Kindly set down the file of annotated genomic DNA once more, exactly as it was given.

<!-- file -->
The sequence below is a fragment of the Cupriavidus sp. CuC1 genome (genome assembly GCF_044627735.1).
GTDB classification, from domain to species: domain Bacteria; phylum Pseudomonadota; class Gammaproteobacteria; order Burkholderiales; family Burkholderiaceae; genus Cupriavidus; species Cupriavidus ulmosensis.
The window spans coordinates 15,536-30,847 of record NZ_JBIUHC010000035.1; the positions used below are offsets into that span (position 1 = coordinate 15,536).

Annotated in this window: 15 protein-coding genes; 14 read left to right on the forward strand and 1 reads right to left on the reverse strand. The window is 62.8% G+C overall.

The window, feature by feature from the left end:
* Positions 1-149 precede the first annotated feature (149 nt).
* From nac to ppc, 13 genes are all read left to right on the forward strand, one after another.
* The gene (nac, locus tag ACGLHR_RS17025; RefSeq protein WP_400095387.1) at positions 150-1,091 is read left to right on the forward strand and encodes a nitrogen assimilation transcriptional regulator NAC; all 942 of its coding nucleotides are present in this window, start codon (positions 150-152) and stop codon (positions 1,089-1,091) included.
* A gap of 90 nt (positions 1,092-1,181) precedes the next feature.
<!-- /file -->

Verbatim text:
The sequence below is a fragment of the Cupriavidus sp. CuC1 genome (genome assembly GCF_044627735.1).
GTDB classification, from domain to species: domain Bacteria; phylum Pseudomonadota; class Gammaproteobacteria; order Burkholderiales; family Burkholderiaceae; genus Cupriavidus; species Cupriavidus ulmosensis.
The window spans coordinates 15,536-30,847 of record NZ_JBIUHC010000035.1; the positions used below are offsets into that span (position 1 = coordinate 15,536).

Annotated in this window: 15 protein-coding genes; 14 read left to right on the forward strand and 1 reads right to left on the reverse strand. The window is 62.8% G+C overall.

The window, feature by feature from the left end:
* Positions 1-149 precede the first annotated feature (149 nt).
* From nac to ppc, 13 genes are all read left to right on the forward strand, one after another.
* The gene (nac, locus tag ACGLHR_RS17025; RefSeq protein WP_400095387.1) at positions 150-1,091 is read left to right on the forward strand and encodes a nitrogen assimilation transcriptional regulator NAC; all 942 of its coding nucleotides are present in this window, start codon (positions 150-152) and stop codon (positions 1,089-1,091) included.
* A gap of 90 nt (positions 1,092-1,181) precedes the next feature.